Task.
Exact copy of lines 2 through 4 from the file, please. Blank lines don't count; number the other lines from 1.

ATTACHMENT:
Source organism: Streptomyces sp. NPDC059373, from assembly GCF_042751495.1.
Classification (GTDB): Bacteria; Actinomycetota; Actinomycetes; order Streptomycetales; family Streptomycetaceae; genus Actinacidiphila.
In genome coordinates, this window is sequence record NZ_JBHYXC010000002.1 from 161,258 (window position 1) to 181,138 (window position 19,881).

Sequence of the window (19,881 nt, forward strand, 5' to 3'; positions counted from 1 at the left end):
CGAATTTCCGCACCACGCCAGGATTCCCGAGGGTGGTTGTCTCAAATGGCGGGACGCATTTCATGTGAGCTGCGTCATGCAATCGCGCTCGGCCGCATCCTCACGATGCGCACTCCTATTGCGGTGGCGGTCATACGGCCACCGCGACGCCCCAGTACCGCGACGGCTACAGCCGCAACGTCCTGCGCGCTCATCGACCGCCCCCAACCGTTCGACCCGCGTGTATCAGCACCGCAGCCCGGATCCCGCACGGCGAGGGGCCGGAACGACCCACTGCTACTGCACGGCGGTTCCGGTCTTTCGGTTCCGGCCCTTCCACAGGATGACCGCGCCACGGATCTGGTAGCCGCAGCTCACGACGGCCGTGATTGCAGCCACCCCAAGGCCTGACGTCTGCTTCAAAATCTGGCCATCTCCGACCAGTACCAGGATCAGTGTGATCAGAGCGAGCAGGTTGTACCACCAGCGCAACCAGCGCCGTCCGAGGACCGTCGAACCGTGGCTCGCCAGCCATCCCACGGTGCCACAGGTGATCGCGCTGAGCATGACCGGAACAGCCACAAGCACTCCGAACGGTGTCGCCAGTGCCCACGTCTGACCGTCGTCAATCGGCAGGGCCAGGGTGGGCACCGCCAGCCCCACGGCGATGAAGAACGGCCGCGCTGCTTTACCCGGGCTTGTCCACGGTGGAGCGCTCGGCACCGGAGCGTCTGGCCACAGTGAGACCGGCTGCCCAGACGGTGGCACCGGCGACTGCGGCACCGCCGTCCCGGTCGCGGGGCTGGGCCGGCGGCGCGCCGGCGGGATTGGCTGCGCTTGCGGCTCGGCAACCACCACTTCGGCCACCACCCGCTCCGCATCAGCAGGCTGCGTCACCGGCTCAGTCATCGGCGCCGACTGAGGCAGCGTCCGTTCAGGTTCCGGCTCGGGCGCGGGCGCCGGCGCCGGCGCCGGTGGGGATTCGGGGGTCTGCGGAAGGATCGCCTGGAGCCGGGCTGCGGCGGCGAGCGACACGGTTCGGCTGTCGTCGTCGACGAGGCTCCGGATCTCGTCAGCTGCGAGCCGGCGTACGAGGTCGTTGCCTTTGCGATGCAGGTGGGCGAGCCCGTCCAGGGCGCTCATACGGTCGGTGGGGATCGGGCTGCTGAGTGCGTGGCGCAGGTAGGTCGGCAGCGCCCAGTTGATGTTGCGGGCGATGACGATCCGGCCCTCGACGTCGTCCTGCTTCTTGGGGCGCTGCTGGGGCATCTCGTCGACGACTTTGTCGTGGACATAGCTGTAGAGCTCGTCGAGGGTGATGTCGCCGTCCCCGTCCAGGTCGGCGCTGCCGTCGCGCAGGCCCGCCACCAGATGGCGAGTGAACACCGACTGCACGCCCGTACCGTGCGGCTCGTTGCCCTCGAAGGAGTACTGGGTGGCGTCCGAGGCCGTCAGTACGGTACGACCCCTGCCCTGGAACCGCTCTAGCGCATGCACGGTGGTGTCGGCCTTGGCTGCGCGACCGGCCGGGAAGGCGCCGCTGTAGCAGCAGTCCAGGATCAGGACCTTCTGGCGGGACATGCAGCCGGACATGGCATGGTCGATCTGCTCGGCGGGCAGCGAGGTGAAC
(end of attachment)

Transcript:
Classification (GTDB): Bacteria; Actinomycetota; Actinomycetes; order Streptomycetales; family Streptomycetaceae; genus Actinacidiphila.
In genome coordinates, this window is sequence record NZ_JBHYXC010000002.1 from 161,258 (window position 1) to 181,138 (window position 19,881).

Sequence of the window (19,881 nt, forward strand, 5' to 3'; positions counted from 1 at the left end):